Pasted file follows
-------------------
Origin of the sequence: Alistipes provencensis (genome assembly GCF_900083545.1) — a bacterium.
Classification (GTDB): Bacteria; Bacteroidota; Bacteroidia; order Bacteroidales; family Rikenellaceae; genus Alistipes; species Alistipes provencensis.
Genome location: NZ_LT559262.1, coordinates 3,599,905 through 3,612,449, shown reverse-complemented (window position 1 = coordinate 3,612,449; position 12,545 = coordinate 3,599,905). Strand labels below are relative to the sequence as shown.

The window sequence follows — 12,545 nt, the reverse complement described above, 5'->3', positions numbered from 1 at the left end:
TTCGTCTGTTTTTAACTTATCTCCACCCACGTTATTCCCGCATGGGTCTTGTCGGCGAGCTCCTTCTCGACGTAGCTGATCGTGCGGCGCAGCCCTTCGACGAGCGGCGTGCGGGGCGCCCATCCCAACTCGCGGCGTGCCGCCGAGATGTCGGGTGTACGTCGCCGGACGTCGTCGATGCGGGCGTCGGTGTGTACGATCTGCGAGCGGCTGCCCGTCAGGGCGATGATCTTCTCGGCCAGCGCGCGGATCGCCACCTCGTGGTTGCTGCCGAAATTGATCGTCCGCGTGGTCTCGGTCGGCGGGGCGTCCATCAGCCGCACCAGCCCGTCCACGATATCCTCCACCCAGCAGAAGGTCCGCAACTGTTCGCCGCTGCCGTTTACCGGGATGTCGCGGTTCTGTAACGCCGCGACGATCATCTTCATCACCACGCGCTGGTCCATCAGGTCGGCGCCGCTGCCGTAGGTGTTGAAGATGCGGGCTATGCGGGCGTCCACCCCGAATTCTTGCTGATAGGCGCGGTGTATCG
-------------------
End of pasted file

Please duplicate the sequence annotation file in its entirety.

Origin of the sequence: Alistipes provencensis (genome assembly GCF_900083545.1) — a bacterium.
Classification (GTDB): Bacteria; Bacteroidota; Bacteroidia; order Bacteroidales; family Rikenellaceae; genus Alistipes; species Alistipes provencensis.
Genome location: NZ_LT559262.1, coordinates 3,599,905 through 3,612,449, shown reverse-complemented (window position 1 = coordinate 3,612,449; position 12,545 = coordinate 3,599,905). Strand labels below are relative to the sequence as shown.

The window sequence follows — 12,545 nt, the reverse complement described above, 5'->3', positions numbered from 1 at the left end:
TTCGTCTGTTTTTAACTTATCTCCACCCACGTTATTCCCGCATGGGTCTTGTCGGCGAGCTCCTTCTCGACGTAGCTGATCGTGCGGCGCAGCCCTTCGACGAGCGGCGTGCGGGGCGCCCATCCCAACTCGCGGCGTGCCGCCGAGATGTCGGGTGTACGTCGCCGGACGTCGTCGATGCGGGCGTCGGTGTGTACGATCTGCGAGCGGCTGCCCGTCAGGGCGATGATCTTCTCGGCCAGCGCGCGGATCGCCACCTCGTGGTTGCTGCCGAAATTGATCGTCCGCGTGGTCTCGGTCGGCGGGGCGTCCATCAGCCGCACCAGCCCGTCCACGATATCCTCCACCCAGCAGAAGGTCCGCAACTGTTCGCCGCTGCCGTTTACCGGGATGTCGCGGTTCTGTAACGCCGCGACGATCATCTTCATCACCACGCGCTGGTCCATCAGGTCGGCGCCGCTGCCGTAGGTGTTGAAGATGCGGGCTATGCGGGCGTCCACCCCGAATTCTTGCTGATAGGCGCGGTGTATCG